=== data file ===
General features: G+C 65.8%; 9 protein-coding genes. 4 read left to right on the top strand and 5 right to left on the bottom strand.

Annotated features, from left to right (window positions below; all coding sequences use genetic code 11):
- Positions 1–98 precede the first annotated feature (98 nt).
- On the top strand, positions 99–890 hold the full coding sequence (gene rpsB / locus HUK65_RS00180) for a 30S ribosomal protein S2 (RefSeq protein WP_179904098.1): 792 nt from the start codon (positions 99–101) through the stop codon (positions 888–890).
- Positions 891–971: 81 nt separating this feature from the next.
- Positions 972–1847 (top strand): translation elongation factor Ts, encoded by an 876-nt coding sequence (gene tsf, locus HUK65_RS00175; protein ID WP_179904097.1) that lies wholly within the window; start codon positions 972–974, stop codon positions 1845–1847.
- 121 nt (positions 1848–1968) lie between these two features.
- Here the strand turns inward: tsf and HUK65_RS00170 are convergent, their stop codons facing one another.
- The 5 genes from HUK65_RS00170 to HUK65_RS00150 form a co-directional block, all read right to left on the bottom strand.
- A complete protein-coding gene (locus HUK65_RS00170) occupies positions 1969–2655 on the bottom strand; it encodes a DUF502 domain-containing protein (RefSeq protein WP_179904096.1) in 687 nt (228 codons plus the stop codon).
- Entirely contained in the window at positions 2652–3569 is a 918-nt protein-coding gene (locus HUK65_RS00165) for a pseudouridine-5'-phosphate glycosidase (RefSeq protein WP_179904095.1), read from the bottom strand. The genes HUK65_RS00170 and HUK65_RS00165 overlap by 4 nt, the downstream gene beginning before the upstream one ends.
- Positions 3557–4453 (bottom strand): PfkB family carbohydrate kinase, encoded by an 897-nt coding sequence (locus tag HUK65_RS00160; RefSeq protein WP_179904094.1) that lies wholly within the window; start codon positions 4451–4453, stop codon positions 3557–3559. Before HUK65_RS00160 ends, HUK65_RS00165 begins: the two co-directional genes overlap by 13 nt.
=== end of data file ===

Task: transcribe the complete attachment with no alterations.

General features: G+C 65.8%; 9 protein-coding genes. 4 read left to right on the top strand and 5 right to left on the bottom strand.

Annotated features, from left to right (window positions below; all coding sequences use genetic code 11):
- Positions 1–98 precede the first annotated feature (98 nt).
- On the top strand, positions 99–890 hold the full coding sequence (gene rpsB / locus HUK65_RS00180) for a 30S ribosomal protein S2 (RefSeq protein WP_179904098.1): 792 nt from the start codon (positions 99–101) through the stop codon (positions 888–890).
- Positions 891–971: 81 nt separating this feature from the next.
- Positions 972–1847 (top strand): translation elongation factor Ts, encoded by an 876-nt coding sequence (gene tsf, locus HUK65_RS00175; protein ID WP_179904097.1) that lies wholly within the window; start codon positions 972–974, stop codon positions 1845–1847.
- 121 nt (positions 1848–1968) lie between these two features.
- Here the strand turns inward: tsf and HUK65_RS00170 are convergent, their stop codons facing one another.
- The 5 genes from HUK65_RS00170 to HUK65_RS00150 form a co-directional block, all read right to left on the bottom strand.
- A complete protein-coding gene (locus HUK65_RS00170) occupies positions 1969–2655 on the bottom strand; it encodes a DUF502 domain-containing protein (RefSeq protein WP_179904096.1) in 687 nt (228 codons plus the stop codon).
- Entirely contained in the window at positions 2652–3569 is a 918-nt protein-coding gene (locus HUK65_RS00165) for a pseudouridine-5'-phosphate glycosidase (RefSeq protein WP_179904095.1), read from the bottom strand. The genes HUK65_RS00170 and HUK65_RS00165 overlap by 4 nt, the downstream gene beginning before the upstream one ends.
- Positions 3557–4453 (bottom strand): PfkB family carbohydrate kinase, encoded by an 897-nt coding sequence (locus tag HUK65_RS00160; RefSeq protein WP_179904094.1) that lies wholly within the window; start codon positions 4451–4453, stop codon positions 3557–3559. Before HUK65_RS00160 ends, HUK65_RS00165 begins: the two co-directional genes overlap by 13 nt.